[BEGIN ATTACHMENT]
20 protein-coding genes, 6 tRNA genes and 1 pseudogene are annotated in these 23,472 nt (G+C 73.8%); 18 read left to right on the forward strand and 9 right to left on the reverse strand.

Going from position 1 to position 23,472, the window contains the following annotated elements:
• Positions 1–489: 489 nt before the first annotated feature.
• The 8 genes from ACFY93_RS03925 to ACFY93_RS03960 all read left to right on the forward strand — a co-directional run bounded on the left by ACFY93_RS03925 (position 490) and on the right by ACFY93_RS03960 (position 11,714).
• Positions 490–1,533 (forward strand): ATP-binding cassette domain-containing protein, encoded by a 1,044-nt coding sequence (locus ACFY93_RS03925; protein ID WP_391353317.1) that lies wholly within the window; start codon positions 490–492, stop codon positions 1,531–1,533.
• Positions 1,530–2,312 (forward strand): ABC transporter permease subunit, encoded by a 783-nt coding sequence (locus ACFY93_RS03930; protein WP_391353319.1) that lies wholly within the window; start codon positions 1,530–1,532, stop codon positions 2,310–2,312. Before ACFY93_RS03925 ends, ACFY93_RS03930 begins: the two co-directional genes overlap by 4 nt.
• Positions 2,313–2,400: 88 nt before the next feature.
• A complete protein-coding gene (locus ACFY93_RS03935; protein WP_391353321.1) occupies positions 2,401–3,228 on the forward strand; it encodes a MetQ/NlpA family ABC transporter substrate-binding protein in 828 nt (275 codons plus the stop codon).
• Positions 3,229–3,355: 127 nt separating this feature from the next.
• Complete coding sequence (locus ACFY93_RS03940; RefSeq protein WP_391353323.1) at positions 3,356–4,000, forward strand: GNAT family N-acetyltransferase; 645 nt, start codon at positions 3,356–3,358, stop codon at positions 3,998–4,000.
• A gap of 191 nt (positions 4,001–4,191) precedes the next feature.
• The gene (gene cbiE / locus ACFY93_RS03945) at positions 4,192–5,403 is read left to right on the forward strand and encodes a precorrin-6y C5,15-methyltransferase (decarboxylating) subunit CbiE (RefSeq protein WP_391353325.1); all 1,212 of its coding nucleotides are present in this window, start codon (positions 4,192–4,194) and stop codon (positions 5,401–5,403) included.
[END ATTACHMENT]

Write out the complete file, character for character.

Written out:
20 protein-coding genes, 6 tRNA genes and 1 pseudogene are annotated in these 23,472 nt (G+C 73.8%); 18 read left to right on the forward strand and 9 right to left on the reverse strand.

Going from position 1 to position 23,472, the window contains the following annotated elements:
• Positions 1–489: 489 nt before the first annotated feature.
• The 8 genes from ACFY93_RS03925 to ACFY93_RS03960 all read left to right on the forward strand — a co-directional run bounded on the left by ACFY93_RS03925 (position 490) and on the right by ACFY93_RS03960 (position 11,714).
• Positions 490–1,533 (forward strand): ATP-binding cassette domain-containing protein, encoded by a 1,044-nt coding sequence (locus ACFY93_RS03925; protein ID WP_391353317.1) that lies wholly within the window; start codon positions 490–492, stop codon positions 1,531–1,533.
• Positions 1,530–2,312 (forward strand): ABC transporter permease subunit, encoded by a 783-nt coding sequence (locus ACFY93_RS03930; protein WP_391353319.1) that lies wholly within the window; start codon positions 1,530–1,532, stop codon positions 2,310–2,312. Before ACFY93_RS03925 ends, ACFY93_RS03930 begins: the two co-directional genes overlap by 4 nt.
• Positions 2,313–2,400: 88 nt before the next feature.
• A complete protein-coding gene (locus ACFY93_RS03935; protein WP_391353321.1) occupies positions 2,401–3,228 on the forward strand; it encodes a MetQ/NlpA family ABC transporter substrate-binding protein in 828 nt (275 codons plus the stop codon).
• Positions 3,229–3,355: 127 nt separating this feature from the next.
• Complete coding sequence (locus ACFY93_RS03940; RefSeq protein WP_391353323.1) at positions 3,356–4,000, forward strand: GNAT family N-acetyltransferase; 645 nt, start codon at positions 3,356–3,358, stop codon at positions 3,998–4,000.
• A gap of 191 nt (positions 4,001–4,191) precedes the next feature.
• The gene (gene cbiE / locus ACFY93_RS03945) at positions 4,192–5,403 is read left to right on the forward strand and encodes a precorrin-6y C5,15-methyltransferase (decarboxylating) subunit CbiE (RefSeq protein WP_391353325.1); all 1,212 of its coding nucleotides are present in this window, start codon (positions 4,192–4,194) and stop codon (positions 5,401–5,403) included.